Howlin suggests President Higgins will publish expenses

Labour leader says party will act as ‘ground troops’ in upcoming presidential election

Brendan Howlin  said he spoke to President Higgins in recent days, and predicted a “broad coalition” will back his re-election. Photograph: Cyril Byrne

Brendan Howlin said he spoke to President Higgins in recent days, and predicted a “broad coalition” will back his re-election. Photograph: Cyril Byrne

 

President Michael D Higgins will have no difficulty in publishing his expenses and costs associated with Áras an Uachtaráin, Labour leader Brendan Howlin has said.

Mr Howlin said he spoke to President Higgins in recent days, and predicted a “broad coalition” will back his re-election.

Although Mr Higgins was a Labour Party candidate when he was elected in 2011, he will stand in the election on October 26th as an Independent candidate. As the outgoing president, he can nominate himself.

The President has faced calls to publish his expenses and Mr Howlin gave a heavy hint at the opening of the Labour pre-Dáil think in that he would do so.

“I would be surprised if there is any difficulty in doing that,” he said. He also said Labour would be Mr Higgins’s “ground troops” in the election campaign.

His comments came after Sinn Féin unveiled Ireland South MEP Liadh Ní Riada as its candidate for the presidency.

Ms Ní Riada says she will help to lead public debate on Irish unity if she succeeds Mr Higgins in Áras an Uachtaráin.

At an event to announce her candidacy – at which no questions from the media were permitted – Ms Ní Riada placed heavy emphasis on the issue of Irish unity and said she would be an “energetic” president.

She said that “partition will be overcome”, adding: “The tide of history is with those seeking to build a new, progressive and inclusive future.

‘Leading by example’

“I will be a positive voice for Irish unity, leading by example and demonstrating the outreach and inclusivity needed to bring the people of this island together.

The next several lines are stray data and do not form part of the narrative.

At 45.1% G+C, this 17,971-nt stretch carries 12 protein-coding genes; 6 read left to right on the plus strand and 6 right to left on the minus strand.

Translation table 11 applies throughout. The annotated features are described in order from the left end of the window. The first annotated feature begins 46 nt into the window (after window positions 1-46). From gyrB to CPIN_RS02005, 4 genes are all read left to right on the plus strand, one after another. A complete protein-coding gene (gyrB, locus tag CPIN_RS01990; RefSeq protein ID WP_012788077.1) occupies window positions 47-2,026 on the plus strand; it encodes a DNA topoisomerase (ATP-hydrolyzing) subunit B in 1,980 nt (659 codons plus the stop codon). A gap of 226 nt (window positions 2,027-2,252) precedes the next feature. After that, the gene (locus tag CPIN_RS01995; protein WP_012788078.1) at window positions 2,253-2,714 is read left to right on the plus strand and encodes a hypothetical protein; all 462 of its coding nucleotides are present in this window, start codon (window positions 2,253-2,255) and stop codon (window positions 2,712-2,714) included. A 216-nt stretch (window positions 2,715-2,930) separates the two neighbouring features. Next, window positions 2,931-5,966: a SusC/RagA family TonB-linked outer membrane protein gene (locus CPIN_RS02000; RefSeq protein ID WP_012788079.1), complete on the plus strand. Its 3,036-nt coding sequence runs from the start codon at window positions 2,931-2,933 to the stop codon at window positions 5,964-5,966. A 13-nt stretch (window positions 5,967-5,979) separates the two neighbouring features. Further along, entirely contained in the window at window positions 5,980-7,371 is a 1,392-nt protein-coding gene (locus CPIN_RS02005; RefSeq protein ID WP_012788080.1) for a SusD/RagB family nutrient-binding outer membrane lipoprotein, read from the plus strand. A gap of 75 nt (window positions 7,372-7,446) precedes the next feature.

“Increasingly the prospect, shape and nature of a united Ireland will be a feature of public discussion and political decision making. As president, I will initiate an inclusive citizens’ conversation on a future united Ireland.”

Separately, she told the Irish Examiner that she sees the Troubles as a “natural progression” from the War of Independence.

“I am from a republican area in north west Cork, which has had its own history of violent struggles during the War of Independence and I see what happened in the 1970s, 1980s, and 1990s, even though I was a teenager at the time, as a natural progression on to that,” she said.

Despite polls showing Mr Higgins having a commanding lead, Sinn Féin leader Mary Lou McDonald said: “We are fighting this campaign to win.”

Ms Ní Riada’s selection means there will be at least five people on the presidential ballot paper.

Two businessmen – Seán Gallagher and Gavin Duffy – are running as Independent candidates, as is Senator Joan Freeman. The trio all secured the required endorsement of four local councils to officially become candidates.

Sinn Féin has the required 20 TDs or senators in the Oireachtas to name its own candidate.

Retain hope

A range of other would-be Independent candidates still retain hope of convincing undeclared councils to back their bids before the September 26th deadline.

Louth, Kerry, Kilkenny and Westmeath county councils will meet on Monday to decide whether to nominate a candidate for the presidency. Mr Duffy has asked Louth to reschedule another hearing for aspiring candidates who have not secured a nomination.

At the event on Sunday to mark the start of her campaign, Ms Ní Riada also said she would be a “voice for a caring Ireland”.

“An Ireland where every child has a home. An Ireland that leaves no one behind.”

“I want to be a new president for a new Ireland. Ireland has radically changed since the last presidential election. We’ve become a more caring and inclusive society. A global inspiration when it comes to progressive social change.”